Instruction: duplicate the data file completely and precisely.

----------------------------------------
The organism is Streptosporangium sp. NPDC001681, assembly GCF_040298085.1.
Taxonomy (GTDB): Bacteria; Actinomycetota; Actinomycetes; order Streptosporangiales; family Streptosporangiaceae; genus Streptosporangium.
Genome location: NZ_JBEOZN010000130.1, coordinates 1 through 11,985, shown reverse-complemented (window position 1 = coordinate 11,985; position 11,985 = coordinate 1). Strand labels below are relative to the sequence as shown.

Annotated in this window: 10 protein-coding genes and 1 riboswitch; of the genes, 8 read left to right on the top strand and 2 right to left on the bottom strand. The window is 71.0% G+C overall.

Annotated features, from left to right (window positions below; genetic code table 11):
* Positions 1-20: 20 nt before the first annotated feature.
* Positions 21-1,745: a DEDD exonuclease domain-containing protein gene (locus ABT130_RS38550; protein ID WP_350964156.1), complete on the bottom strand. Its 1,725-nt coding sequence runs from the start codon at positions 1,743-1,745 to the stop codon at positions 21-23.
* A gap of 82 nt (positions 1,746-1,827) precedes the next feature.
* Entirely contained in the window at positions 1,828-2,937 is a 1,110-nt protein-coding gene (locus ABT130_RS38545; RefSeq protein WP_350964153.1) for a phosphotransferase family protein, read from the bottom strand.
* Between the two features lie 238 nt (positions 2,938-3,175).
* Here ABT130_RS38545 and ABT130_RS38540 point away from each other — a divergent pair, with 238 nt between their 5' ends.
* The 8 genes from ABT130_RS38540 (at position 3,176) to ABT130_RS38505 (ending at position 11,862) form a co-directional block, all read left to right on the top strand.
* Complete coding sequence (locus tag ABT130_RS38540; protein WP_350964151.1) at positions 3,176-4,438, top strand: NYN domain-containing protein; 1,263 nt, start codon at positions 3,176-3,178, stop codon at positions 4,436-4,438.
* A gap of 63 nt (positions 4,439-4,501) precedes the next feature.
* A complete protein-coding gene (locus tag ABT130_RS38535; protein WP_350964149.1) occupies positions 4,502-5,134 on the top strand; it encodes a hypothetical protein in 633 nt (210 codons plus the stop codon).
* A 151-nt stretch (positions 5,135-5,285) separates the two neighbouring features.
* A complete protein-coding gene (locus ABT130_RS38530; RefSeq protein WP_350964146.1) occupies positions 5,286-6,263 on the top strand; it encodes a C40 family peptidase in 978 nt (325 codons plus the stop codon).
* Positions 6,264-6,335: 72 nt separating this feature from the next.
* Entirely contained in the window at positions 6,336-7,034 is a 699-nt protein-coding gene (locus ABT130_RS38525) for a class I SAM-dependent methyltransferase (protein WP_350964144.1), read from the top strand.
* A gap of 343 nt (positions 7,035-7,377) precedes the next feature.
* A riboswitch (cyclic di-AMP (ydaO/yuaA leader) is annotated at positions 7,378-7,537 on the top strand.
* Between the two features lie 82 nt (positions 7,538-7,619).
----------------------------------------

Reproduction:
The organism is Streptosporangium sp. NPDC001681, assembly GCF_040298085.1.
Taxonomy (GTDB): Bacteria; Actinomycetota; Actinomycetes; order Streptosporangiales; family Streptosporangiaceae; genus Streptosporangium.
Genome location: NZ_JBEOZN010000130.1, coordinates 1 through 11,985, shown reverse-complemented (window position 1 = coordinate 11,985; position 11,985 = coordinate 1). Strand labels below are relative to the sequence as shown.

Annotated in this window: 10 protein-coding genes and 1 riboswitch; of the genes, 8 read left to right on the top strand and 2 right to left on the bottom strand. The window is 71.0% G+C overall.

Annotated features, from left to right (window positions below; genetic code table 11):
* Positions 1-20: 20 nt before the first annotated feature.
* Positions 21-1,745: a DEDD exonuclease domain-containing protein gene (locus ABT130_RS38550; protein ID WP_350964156.1), complete on the bottom strand. Its 1,725-nt coding sequence runs from the start codon at positions 1,743-1,745 to the stop codon at positions 21-23.
* A gap of 82 nt (positions 1,746-1,827) precedes the next feature.
* Entirely contained in the window at positions 1,828-2,937 is a 1,110-nt protein-coding gene (locus ABT130_RS38545; RefSeq protein WP_350964153.1) for a phosphotransferase family protein, read from the bottom strand.
* Between the two features lie 238 nt (positions 2,938-3,175).
* Here ABT130_RS38545 and ABT130_RS38540 point away from each other — a divergent pair, with 238 nt between their 5' ends.
* The 8 genes from ABT130_RS38540 (at position 3,176) to ABT130_RS38505 (ending at position 11,862) form a co-directional block, all read left to right on the top strand.
* Complete coding sequence (locus tag ABT130_RS38540; protein WP_350964151.1) at positions 3,176-4,438, top strand: NYN domain-containing protein; 1,263 nt, start codon at positions 3,176-3,178, stop codon at positions 4,436-4,438.
* A gap of 63 nt (positions 4,439-4,501) precedes the next feature.
* A complete protein-coding gene (locus tag ABT130_RS38535; protein WP_350964149.1) occupies positions 4,502-5,134 on the top strand; it encodes a hypothetical protein in 633 nt (210 codons plus the stop codon).
* A 151-nt stretch (positions 5,135-5,285) separates the two neighbouring features.
* A complete protein-coding gene (locus ABT130_RS38530; RefSeq protein WP_350964146.1) occupies positions 5,286-6,263 on the top strand; it encodes a C40 family peptidase in 978 nt (325 codons plus the stop codon).
* Positions 6,264-6,335: 72 nt separating this feature from the next.
* Entirely contained in the window at positions 6,336-7,034 is a 699-nt protein-coding gene (locus ABT130_RS38525) for a class I SAM-dependent methyltransferase (protein WP_350964144.1), read from the top strand.
* A gap of 343 nt (positions 7,035-7,377) precedes the next feature.
* A riboswitch (cyclic di-AMP (ydaO/yuaA leader) is annotated at positions 7,378-7,537 on the top strand.
* Between the two features lie 82 nt (positions 7,538-7,619).